The details of this story are sufficient fodder for a feature length film. To read a more detailed account please see this report or to hear the story in Mr.Wordes own words please listen to this. In synopsis: In December 2008 Andrew Wordes was cited by the Roswell zoning department for having chickens on his property (even though the ordinance specifically permitted such chicken husbandry). The mayor of Roswell actually stepped in to help but the city bureaucratic “machine” ignored all attempts at reason. Even former Governor Roy Barnes represented Mr. Wordes in his suit against the city (being a chicken farmer Mr. Barnes was partial to his plight). They won the suit against the city. In response the city rewrote the law so that he could only keep chickens if the city fixed a drainage problem that the city itself was responsible for: they refused to fix the problem. Then the harassment really began. He was constantly in court due to numerous petty citations (e.g. improperly stacked firewood). The city’s police department routinely waited outside his house in order to follow him and issue citations for minor infraction. The city (illegally) pressured his mortgage holder to foreclose on the mortgage. Someone poisoned all his chickens when he was away one weekend. He was jailed for 3 months for minor zoning violations (grading himself to try to fix the problem the city refused to fix) and while in jail had to file bankruptcy. While jailed his home was burglarized. He spent his life savings legally fighting every instance of this unwarranted harassment. On March 26, 2012 he was to be finally evicted. The police showed up and after multi-hour standoff he instructed them all to move back. Seconds later he lit the match that ended his life and engulfed his home in a fireball.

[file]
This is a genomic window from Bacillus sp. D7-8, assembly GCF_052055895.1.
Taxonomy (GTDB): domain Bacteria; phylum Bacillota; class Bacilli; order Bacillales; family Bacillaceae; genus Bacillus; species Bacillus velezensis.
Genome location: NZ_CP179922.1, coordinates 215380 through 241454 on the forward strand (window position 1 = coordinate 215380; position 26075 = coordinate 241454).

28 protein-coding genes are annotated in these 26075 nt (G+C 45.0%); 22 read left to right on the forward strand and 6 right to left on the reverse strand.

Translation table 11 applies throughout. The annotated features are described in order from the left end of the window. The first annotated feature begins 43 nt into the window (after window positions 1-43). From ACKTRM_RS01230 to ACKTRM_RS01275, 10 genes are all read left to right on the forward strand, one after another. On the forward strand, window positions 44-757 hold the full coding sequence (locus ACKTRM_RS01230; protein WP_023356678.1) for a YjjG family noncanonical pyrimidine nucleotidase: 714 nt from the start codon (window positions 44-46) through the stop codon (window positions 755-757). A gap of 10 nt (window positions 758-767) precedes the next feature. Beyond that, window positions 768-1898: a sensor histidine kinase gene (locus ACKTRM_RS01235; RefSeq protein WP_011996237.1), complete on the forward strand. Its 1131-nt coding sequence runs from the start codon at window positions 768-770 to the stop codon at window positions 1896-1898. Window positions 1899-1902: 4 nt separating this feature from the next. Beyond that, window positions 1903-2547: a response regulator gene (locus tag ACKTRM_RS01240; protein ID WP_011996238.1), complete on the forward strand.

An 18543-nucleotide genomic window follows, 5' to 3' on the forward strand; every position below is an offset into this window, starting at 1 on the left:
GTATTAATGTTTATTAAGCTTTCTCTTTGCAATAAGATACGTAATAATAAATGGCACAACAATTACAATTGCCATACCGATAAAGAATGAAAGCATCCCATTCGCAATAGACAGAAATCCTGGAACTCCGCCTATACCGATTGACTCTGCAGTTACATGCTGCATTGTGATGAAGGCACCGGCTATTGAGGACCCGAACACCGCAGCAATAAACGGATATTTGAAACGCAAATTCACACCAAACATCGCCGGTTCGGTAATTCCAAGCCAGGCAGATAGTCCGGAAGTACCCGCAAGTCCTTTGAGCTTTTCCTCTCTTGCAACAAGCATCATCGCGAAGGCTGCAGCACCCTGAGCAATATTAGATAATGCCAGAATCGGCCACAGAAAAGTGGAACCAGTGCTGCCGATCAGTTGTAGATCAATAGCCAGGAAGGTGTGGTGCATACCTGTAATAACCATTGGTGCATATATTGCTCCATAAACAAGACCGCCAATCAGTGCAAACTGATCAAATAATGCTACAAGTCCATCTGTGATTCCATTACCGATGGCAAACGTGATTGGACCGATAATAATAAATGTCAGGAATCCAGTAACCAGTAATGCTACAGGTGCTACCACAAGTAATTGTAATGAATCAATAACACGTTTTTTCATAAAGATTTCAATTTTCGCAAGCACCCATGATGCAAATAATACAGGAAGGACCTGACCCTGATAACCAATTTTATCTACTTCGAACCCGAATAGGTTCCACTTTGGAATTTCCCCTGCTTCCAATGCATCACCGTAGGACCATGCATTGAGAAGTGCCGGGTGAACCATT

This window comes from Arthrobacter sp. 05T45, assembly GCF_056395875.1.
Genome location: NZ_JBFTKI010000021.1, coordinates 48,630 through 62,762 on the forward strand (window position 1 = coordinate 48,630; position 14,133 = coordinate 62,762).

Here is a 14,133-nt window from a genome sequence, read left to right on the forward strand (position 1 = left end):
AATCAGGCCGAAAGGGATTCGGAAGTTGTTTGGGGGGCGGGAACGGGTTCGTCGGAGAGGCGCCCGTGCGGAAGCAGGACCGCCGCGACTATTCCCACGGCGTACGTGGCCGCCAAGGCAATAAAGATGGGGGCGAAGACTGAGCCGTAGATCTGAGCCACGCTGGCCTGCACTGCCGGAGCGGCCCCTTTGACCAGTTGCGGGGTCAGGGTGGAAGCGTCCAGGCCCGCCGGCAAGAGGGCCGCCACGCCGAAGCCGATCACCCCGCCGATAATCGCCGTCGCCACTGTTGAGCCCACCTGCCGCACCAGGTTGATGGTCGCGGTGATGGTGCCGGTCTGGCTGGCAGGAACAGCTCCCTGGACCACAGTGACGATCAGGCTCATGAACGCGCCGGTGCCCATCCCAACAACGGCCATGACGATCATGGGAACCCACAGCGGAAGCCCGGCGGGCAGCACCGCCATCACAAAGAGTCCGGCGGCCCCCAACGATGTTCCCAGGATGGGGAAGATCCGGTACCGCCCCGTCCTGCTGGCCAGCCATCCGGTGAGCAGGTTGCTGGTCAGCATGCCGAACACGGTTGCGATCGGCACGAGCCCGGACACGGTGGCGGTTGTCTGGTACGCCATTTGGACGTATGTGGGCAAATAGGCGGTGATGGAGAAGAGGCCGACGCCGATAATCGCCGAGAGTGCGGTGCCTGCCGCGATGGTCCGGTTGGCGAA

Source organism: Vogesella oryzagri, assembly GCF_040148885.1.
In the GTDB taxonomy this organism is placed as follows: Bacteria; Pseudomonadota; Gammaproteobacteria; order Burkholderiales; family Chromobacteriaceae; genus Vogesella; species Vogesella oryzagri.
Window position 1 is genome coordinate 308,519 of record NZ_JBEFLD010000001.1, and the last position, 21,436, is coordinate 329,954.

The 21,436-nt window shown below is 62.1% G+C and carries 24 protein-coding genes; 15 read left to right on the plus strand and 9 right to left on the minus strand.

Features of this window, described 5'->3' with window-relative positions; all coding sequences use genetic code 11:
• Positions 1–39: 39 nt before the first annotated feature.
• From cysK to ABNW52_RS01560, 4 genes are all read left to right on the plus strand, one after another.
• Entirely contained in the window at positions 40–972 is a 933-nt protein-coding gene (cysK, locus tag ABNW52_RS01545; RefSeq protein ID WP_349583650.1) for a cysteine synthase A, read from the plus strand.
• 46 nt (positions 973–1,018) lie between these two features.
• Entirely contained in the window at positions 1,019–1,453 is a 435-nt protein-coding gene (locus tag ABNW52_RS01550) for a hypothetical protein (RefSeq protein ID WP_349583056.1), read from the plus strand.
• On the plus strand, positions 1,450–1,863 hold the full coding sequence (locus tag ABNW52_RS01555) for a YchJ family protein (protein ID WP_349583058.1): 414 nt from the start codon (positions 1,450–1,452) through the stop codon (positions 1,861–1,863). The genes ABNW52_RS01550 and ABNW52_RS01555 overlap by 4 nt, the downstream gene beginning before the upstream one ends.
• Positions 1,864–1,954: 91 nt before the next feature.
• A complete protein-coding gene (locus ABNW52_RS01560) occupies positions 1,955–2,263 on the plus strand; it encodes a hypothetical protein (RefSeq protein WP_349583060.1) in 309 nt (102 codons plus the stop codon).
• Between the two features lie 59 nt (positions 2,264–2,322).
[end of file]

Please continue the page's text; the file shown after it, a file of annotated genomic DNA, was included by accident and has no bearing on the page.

They pushed him to the edge. And for what? Turns out that the “Roswell 2030 Plan” includes a parks area that just so happens to be centered on his property. Imagine that. Perhaps the scariest part of this story is that even with the political clout of the mayor and a former governor on his side he remained helpless against the onslaught of harassment from those truly in power: the faceless machinery of the “state”. When even elected officials cannot help the average citizen in their fight against unelected bureaucrats we are well on our way on the road to serfdom.

All the world is a game…

Perhaps one of the best metaphors for the free-market and good governance is that of team sports. I recently came upon this revelation as I was watching my eldest son’s soccer team playing. Two teams on the pitch are a microcosm for society. Markets are represented by the presence of both competition (between teams) and cooperation (within teams). Any player not acting in the best interests of the team is rapidly replaced so that the efforts of the team are not affected. Governance is represented by the presence of simple rules understood by all and which are enforced through the mutual consent of all via the arbiter of said rules (the referee). All players are governed by these rules and any transgression results in an equivalent punishment (equal protection) for all. However not all players are equal in skill. Even on this elite team there is a bell-curve distribution of natural skill and earned abilities. On an elite (non-rec) non-professional team ability is rewarded with that which is most sought by these young players: playing time. In other words, playing time is the currency that all seek to maximize.

Two teams on the pitch are a microcosm for society.